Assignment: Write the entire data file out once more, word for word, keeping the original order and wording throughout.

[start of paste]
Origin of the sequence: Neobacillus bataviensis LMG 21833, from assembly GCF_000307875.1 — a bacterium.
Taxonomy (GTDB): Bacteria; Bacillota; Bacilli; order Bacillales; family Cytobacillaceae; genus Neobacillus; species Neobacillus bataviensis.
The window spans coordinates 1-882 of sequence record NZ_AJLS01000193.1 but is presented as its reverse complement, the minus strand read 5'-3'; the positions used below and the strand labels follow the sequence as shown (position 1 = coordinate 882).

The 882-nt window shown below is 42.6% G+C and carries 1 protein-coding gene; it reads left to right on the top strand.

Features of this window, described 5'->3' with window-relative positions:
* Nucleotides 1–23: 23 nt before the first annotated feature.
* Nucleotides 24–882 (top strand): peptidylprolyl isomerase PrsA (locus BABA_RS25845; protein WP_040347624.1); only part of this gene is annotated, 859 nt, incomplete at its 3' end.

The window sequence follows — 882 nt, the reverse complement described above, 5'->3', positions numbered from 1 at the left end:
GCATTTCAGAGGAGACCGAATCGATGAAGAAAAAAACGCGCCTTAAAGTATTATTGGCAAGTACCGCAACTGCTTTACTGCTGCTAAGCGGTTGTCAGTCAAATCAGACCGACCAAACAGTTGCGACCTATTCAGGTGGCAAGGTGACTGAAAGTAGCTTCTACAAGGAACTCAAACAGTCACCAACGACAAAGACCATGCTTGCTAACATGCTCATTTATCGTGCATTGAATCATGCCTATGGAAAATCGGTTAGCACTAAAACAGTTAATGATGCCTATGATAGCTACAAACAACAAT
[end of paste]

Origin of the sequence: Neobacillus bataviensis LMG 21833, from assembly GCF_000307875.1 — a bacterium.
Taxonomy (GTDB): Bacteria; Bacillota; Bacilli; order Bacillales; family Cytobacillaceae; genus Neobacillus; species Neobacillus bataviensis.
The window spans coordinates 1-882 of sequence record NZ_AJLS01000193.1 but is presented as its reverse complement, the minus strand read 5'-3'; the positions used below and the strand labels follow the sequence as shown (position 1 = coordinate 882).

The 882-nt window shown below is 42.6% G+C and carries 1 protein-coding gene; it reads left to right on the top strand.

Features of this window, described 5'->3' with window-relative positions:
* Nucleotides 1–23: 23 nt before the first annotated feature.
* Nucleotides 24–882 (top strand): peptidylprolyl isomerase PrsA (locus BABA_RS25845; protein WP_040347624.1); only part of this gene is annotated, 859 nt, incomplete at its 3' end.

The window sequence follows — 882 nt, the reverse complement described above, 5'->3', positions numbered from 1 at the left end:
GCATTTCAGAGGAGACCGAATCGATGAAGAAAAAAACGCGCCTTAAAGTATTATTGGCAAGTACCGCAACTGCTTTACTGCTGCTAAGCGGTTGTCAGTCAAATCAGACCGACCAAACAGTTGCGACCTATTCAGGTGGCAAGGTGACTGAAAGTAGCTTCTACAAGGAACTCAAACAGTCACCAACGACAAAGACCATGCTTGCTAACATGCTCATTTATCGTGCATTGAATCATGCCTATGGAAAATCGGTTAGCACTAAAACAGTTAATGATGCCTATGATAGCTACAAACAACAAT